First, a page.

Although the largest islands in the Turks and Caicos, the quiet North Caicos and Middle Caicos only support a relatively small population. Consequently, there are only a few boat tour operators that are based on the two islands, and these vessels tend to be captained by very experienced fisherman who grew up in the islands.
Several of the excursion companies on Providenciales are happy to make the short trip over to North Caicos as well. Due to the limited number of charter companies, we advise making bookings and inquires well in advance of your scheduled visit to ensure availability.
The water and cays surrounding North Caicos and Middle Caicos is a treasure trove of secluded beaches, pristine reefs, and vibrant wetlands, and one of the most beautiful areas in the Caribbean.
Shallow sounds and channels are a defining feature of the incredible waters around North Caicos and Middle Caicos. These waterways are located between the expansive Caicos Banks on the southern side of the Caicos Islands group and the deep Atlantic off to the north. Consequently, there’s constant tidal water movement back and forth, which creates a perfect environment for many types of marine wildlife.
The tidal movement also ensures clean and clear water, which results in some of the most vibrant blue, topaz, and turquoise ocean hues you’ll ever see. On the ocean side of the channels, small and beautiful sandbars form.
There are also some unusual sights hidden around the islands as well, from underwater caves and small shipwrecks, to the critically endangered Turks and Caicos Rock Iguana.
The secluded and beautiful beaches of the Turks and Caicos are perfect for a beach BBQ. During the queen conch season, typically from mid-October to mid-July, a popular activity is to dive for conch, which can then prepared for lunch on the beach.
The best snorkelling at North Caicos and Middle Caicos is found at offshore reefs and on the barrier reef that rings the Caicos Islands.
The protected bay reefs and coral heads are found in shallow water, and are often home to an interesting cross-section of marine life. There’re are usually several types of healthy hard and soft corals, lobsters and shrimp hiding under the ledges, tiny and flamboyant reef fish such as angelfish, damsel fish, and bluehead wrasse.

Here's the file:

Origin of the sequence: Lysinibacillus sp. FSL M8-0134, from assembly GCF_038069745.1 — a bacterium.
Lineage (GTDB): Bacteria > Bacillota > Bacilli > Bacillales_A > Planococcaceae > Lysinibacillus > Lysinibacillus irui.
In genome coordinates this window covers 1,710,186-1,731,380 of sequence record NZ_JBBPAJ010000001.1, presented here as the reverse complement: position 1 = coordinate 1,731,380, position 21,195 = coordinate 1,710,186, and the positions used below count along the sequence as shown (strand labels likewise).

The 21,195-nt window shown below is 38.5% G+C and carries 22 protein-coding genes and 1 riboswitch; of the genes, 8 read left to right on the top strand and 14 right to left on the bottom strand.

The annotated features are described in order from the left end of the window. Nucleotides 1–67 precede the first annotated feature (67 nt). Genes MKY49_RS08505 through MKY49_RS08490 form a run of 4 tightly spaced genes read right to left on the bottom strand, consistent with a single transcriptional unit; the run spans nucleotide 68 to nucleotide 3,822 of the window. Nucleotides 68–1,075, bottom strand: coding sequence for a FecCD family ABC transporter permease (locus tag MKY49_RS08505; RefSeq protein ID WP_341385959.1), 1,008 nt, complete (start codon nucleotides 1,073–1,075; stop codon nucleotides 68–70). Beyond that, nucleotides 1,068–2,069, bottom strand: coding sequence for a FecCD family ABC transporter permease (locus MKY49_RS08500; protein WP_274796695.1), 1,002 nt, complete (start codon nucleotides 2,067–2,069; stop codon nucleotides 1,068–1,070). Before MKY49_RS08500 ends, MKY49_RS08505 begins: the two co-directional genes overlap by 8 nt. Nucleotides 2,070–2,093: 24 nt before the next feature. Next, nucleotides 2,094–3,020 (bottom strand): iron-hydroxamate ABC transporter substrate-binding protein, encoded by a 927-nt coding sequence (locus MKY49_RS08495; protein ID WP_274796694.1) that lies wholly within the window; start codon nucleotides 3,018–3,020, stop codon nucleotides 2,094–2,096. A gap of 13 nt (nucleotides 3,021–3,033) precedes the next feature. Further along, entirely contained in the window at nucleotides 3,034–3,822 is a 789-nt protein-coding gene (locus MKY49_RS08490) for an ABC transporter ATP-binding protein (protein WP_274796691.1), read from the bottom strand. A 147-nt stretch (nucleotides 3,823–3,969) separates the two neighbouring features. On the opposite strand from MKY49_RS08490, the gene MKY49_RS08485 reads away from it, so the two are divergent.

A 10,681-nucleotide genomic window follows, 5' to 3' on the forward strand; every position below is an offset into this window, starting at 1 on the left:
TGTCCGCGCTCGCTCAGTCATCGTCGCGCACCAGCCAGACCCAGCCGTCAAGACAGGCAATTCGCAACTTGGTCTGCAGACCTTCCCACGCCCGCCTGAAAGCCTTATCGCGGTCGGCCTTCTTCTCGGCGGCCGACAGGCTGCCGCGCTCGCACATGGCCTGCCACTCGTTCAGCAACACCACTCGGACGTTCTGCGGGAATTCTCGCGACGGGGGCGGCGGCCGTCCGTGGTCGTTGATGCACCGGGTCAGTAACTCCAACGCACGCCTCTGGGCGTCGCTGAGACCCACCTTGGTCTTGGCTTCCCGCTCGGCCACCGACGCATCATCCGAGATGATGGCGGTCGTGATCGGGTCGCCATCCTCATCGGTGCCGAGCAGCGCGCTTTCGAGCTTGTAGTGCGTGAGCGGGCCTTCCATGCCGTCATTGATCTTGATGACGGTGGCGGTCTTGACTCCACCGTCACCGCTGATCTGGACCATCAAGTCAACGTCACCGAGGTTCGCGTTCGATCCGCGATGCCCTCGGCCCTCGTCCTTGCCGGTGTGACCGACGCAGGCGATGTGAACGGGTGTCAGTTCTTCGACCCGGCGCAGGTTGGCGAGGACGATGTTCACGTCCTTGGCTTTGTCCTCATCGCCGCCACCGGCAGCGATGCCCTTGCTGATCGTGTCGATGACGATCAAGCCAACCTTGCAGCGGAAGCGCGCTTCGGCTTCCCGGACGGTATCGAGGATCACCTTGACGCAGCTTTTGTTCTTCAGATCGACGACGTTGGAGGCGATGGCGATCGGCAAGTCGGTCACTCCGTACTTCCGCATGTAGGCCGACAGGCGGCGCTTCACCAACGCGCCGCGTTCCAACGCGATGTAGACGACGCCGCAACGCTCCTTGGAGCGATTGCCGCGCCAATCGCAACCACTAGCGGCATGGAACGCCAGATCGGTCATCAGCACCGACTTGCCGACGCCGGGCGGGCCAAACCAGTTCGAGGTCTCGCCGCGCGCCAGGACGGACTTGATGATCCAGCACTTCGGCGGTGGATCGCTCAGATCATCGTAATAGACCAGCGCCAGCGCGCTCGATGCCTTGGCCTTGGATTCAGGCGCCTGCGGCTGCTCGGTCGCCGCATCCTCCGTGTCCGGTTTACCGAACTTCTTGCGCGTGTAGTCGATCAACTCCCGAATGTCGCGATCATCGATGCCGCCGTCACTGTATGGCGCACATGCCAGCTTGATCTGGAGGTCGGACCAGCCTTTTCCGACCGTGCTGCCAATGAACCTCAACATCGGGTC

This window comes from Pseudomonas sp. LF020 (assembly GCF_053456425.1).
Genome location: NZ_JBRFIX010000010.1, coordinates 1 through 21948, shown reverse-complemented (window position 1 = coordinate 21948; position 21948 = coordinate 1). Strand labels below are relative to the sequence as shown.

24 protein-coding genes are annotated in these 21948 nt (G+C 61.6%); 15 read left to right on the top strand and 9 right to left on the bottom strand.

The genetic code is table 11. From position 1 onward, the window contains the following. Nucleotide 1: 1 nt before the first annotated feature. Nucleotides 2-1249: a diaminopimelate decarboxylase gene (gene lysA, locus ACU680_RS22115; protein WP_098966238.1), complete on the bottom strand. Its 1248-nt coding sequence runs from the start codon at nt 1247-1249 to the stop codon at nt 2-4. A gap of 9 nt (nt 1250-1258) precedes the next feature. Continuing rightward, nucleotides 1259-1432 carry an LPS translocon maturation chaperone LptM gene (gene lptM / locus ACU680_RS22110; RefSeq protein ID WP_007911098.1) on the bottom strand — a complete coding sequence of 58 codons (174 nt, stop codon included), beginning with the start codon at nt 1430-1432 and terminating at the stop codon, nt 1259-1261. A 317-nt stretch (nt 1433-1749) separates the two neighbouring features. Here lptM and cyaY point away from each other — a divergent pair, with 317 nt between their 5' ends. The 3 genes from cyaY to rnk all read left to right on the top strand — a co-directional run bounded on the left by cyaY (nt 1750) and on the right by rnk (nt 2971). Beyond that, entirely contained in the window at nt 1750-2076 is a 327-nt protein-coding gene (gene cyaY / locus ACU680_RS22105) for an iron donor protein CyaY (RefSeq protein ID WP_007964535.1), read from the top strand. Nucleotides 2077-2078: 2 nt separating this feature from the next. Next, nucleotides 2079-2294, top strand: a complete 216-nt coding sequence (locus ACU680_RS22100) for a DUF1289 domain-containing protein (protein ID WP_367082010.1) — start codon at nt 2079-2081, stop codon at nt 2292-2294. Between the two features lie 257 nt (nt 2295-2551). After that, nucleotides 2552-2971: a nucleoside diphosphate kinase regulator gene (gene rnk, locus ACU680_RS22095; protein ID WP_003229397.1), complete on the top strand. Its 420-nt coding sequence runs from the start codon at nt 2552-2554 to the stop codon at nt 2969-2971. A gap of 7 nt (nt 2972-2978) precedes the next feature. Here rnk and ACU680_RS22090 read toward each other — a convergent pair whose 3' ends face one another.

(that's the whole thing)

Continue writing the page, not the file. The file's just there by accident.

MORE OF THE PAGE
Sea grass beds also support fascinating creatures. Star fish and conch are dotted across the bottom, and green turtles, hawksbill turtles, stingrays and eagle rays can be seen browsing.
The barrier reef offers a different aspect. Coral networks are more intricate with gullies and arch, there are fields of yellow and purple sea fans, and larger schools of fish such as horse-eye jacks, blue tangs, yellow goatfish, French grunts, stoplight parrotfish, and chub fish.
The barrier reef also is closer to the deep water off the Caicos Islands plateau, so the occasional small grey reef shark can be seen gliding by.
The reef fishing and bonefishing around North Caicos and Middle Caicos is also excellent.
Reef and bottom fishing is perfect for all ages and skill levels, and was once the main source of food for those living in the Turks and Caicos. The catch includes Nassau grouper, yellowtail snapper, mutton snapper, mangrove snapper, horse-eye jacks, bar jacks and more. It’s easy to pick up the basics, so a good catch is very likely. Many restaurants are happy to prepare the catch for dinner – a perfect ending to the day.
Flat fishing and bonefishing are more of an acquired skill. The shallows and sounds of the Caicos Banks are amazing grounds for bonefish and tarpon, and the crystal-clear water make it easy to spot the fish and muds.